Tuesday, October 15, 2013

The Witcher and Ultima VII are like opposite ends of the Isometric RPG timeline

at 7:27 PM
It's serendipitous that I chose Ultima VII: The Black Gate as my buy-one-get-one-free with The Witcher, as Black Gate is one of the original (if not the first) real-time isometric RPGs, while The Witcher seems to mark the place where the genre transcends itself and merges into the broader BioWare/Bethesda trend of modern WRPGs. Alongside first person games like the Elder Scrolls series and Ultima Underworld, the isometric style dominated PC RPGs for over a decade, providing us with your basic list of citations of classic WRPGS: Fallout, Arcanum, Planescape: Torment, Baldur's Gate, Neverwinter Nights, Diablo, and Whatever.Com

Something something something we could talk about how the genre goes back to Rogue and Adventure and how it obviously spawned originally from tabletop games. Anyway, some of the big deals about Ultima VII here in video game world are that it does away with grid-based movement, automates turn-based combat in a real-time format, and introduces investigative dialogue trees (i.e. the player learns keywords that then become choices in future conversations). That's a short list, and I'm skimping here because Western RPGs are far from my area of expertise, but the idea is that Black Gate really cut back on the discretized feel of RPGs up to that point. The isometric style was a giant leap in the direction of real-time cinematic gameplay, even if it was still turn-based and heavily governed by off-screen calculations. It was a much bigger step away from tabletop than, say, the early Wizardry games. I realize this has little to do with isometric graphics, but, well, that's just how it happened. I'm not lying with the above list of examples (or the many more Internet and I could cite) - these games are bound by far more than their visual style, even if it is the most immediately recognizable characteristic. 

With that in mind, I should note that while Diablo II and its isometric dungeon-crawling progeny like Fate, Torchlight, and Sacred are certainly influenced by the WRPG trend born of Ultima VII, their hard real-time action and dungeon-crawling focus pretty significantly distinguish the gameplay to the point where most gamers put them in a subclass of their own. We'll just call them action-RPGs or dungeon-crawlers. 

Not that Knights of the Old Republic and Fallout 3 aren't already closely tied to the classic isometric RPGs of yore, but The Witcher really brings it all back home in that the player can literally switch back and forth between traditional fixed-overhead-camera point-and-click Baldur's Gate gameplay and over-the-shoulder free-look WASD Mass Effect action. The combat is somewhat turn-based, offering a command pause for complex actions (like using spells or potions) and syncing attack strings to rhythmic clicks instead of waiting on one-to-one inputs like The Witcher 2. The classic hub structure is present, latching the player to a temporary home base while they fan out completing quests, but the environments are thoroughly interconnected and deviate from the dungeon model. Dialogue trees, now not as Zorkily arbitrary as Ultima VII, are the fundamental means of fleshing out the story. It all comes together as a very explicit Farewell to Isometry; a changing of the guards. Playing it in 2013, six years after its original release and loooong since any mainstream isometric RPG, is enough to make one nostalgic for the old days.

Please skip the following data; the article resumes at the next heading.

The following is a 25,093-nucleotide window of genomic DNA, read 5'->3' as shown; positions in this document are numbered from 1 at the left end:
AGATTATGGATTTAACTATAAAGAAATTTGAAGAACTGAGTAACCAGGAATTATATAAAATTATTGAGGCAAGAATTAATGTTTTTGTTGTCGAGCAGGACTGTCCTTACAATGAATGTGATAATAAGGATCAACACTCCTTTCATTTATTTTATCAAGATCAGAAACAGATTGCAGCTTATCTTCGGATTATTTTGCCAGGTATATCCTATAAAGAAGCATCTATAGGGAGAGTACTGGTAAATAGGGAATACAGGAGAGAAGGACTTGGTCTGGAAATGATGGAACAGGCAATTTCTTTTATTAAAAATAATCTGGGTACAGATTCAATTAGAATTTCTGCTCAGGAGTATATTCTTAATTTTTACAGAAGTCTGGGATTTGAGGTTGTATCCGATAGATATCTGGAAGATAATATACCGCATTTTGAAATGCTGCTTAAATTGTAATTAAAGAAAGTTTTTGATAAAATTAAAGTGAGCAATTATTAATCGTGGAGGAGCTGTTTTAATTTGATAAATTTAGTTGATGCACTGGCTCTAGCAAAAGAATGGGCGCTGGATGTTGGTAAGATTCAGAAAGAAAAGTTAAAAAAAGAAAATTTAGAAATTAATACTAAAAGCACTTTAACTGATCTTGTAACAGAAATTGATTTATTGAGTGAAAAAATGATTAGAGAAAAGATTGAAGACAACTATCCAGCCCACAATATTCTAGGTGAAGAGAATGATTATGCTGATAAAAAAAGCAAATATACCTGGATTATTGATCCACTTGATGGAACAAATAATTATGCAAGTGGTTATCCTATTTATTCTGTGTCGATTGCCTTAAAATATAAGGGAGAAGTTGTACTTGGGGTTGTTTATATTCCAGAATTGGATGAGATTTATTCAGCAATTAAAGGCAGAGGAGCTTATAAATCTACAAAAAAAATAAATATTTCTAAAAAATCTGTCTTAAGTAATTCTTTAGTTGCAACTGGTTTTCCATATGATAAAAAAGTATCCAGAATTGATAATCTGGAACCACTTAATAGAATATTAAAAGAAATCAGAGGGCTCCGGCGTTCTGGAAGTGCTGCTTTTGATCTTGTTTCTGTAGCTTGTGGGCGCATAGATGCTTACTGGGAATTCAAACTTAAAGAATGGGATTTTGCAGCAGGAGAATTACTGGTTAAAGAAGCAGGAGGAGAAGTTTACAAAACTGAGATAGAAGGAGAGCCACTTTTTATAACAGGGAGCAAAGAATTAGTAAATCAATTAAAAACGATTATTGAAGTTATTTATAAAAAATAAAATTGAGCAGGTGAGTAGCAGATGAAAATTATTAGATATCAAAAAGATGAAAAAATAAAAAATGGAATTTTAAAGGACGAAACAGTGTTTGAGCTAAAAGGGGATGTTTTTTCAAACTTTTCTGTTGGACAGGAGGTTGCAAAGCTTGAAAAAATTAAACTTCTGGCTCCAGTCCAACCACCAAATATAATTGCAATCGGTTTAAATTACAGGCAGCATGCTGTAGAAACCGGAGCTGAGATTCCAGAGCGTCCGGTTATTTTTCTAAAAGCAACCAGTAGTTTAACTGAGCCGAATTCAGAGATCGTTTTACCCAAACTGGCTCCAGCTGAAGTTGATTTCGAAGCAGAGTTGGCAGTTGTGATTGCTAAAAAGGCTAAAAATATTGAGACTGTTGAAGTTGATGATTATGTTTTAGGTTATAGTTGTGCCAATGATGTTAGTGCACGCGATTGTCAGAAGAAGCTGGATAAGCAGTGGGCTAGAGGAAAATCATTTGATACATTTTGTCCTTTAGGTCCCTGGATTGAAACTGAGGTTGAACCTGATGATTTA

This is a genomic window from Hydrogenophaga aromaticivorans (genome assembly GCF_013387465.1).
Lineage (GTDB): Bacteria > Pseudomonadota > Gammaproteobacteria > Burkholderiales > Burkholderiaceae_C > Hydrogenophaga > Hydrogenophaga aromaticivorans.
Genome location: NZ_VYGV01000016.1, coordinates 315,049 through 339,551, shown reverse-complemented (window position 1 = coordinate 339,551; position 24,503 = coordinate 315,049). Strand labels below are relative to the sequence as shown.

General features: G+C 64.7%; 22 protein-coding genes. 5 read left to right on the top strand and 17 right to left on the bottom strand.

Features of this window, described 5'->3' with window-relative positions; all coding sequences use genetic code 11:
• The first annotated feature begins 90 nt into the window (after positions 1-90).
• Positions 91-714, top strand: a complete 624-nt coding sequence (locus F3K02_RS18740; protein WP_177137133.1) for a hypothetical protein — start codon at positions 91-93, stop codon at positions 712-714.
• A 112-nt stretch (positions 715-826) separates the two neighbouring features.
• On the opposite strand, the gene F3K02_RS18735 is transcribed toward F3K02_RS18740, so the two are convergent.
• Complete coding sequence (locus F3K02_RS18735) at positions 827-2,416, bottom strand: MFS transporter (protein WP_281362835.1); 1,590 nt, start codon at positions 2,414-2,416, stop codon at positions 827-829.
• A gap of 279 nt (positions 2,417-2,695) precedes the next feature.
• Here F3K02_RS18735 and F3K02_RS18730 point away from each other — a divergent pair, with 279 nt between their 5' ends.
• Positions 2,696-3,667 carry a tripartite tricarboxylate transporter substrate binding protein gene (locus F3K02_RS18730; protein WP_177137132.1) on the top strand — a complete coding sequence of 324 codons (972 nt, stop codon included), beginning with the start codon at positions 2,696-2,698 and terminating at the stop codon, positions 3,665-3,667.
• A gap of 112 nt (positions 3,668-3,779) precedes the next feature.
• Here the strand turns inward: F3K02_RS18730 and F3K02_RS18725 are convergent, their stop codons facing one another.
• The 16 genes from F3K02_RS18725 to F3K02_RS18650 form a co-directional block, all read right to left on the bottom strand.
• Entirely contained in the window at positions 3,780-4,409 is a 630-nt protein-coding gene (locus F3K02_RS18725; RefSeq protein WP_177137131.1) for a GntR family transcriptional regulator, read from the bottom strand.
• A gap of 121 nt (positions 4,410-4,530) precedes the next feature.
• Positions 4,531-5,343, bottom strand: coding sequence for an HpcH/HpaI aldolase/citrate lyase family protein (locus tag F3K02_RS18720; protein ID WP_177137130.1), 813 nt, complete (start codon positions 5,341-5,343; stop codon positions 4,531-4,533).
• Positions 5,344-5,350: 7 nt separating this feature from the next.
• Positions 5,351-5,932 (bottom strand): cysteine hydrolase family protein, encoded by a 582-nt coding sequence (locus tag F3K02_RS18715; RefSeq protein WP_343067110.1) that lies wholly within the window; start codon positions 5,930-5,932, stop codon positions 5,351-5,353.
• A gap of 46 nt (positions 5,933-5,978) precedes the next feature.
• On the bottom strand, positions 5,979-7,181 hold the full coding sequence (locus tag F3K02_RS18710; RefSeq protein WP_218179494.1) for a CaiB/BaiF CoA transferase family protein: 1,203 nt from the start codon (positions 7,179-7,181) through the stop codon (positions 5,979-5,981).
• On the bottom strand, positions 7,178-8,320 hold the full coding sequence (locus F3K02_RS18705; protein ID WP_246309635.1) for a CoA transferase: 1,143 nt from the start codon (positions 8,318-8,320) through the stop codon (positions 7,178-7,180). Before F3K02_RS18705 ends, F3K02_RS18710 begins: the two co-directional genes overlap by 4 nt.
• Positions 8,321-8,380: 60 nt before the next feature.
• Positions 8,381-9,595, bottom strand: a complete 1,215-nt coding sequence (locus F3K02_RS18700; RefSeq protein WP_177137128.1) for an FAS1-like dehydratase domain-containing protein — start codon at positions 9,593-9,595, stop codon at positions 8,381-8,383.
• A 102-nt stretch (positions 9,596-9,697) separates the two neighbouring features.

Playing The Witcher back to back with Ultima VII gives an interesting look at how far we've come - and in particular, how not that far we've come. It's funny - all those little gripes I listed about Ultima VII yesterday are totally and amazingly resolved in The Witcher (most of them were resolved by, uh, 1994), yet the latter game doesn't seem particularly better. Oh, it's way funner, and I'm far more engaged already. While last night I had to force myself to make it through a half hour of Black Gate, I played The Witcher for two hours straight and was barely able to put it down. But there's nothing driving me to play Witcher instead of Ultima, nothing I'm particularly anxious to experience, discover, or overcome - it's just easier to play. Somehow, in the 15 years that passed between these two games, no new means of interaction have become standard. The medium, or at least this subset thereof, is still offering players the same choices it has been for decades. This really isn't an inherently good or bad thing, but it's certainly an observation warranting reflection. 

Not here on this blog though!

Aside: off-topic, but this isn't really worth another post. The Witcher is notable as a great jumping-on point for isometric RPGs. The genre is notoriously inapproachable, with the general consensus that if you aren't willing to learn the AD&D rulebook, you don't deserve to get anything out of these games. While mastery of The Witcher may not make Icewind Dale any easier, it at least provides a semblance of the experience at a perfectly palatable learning curve.

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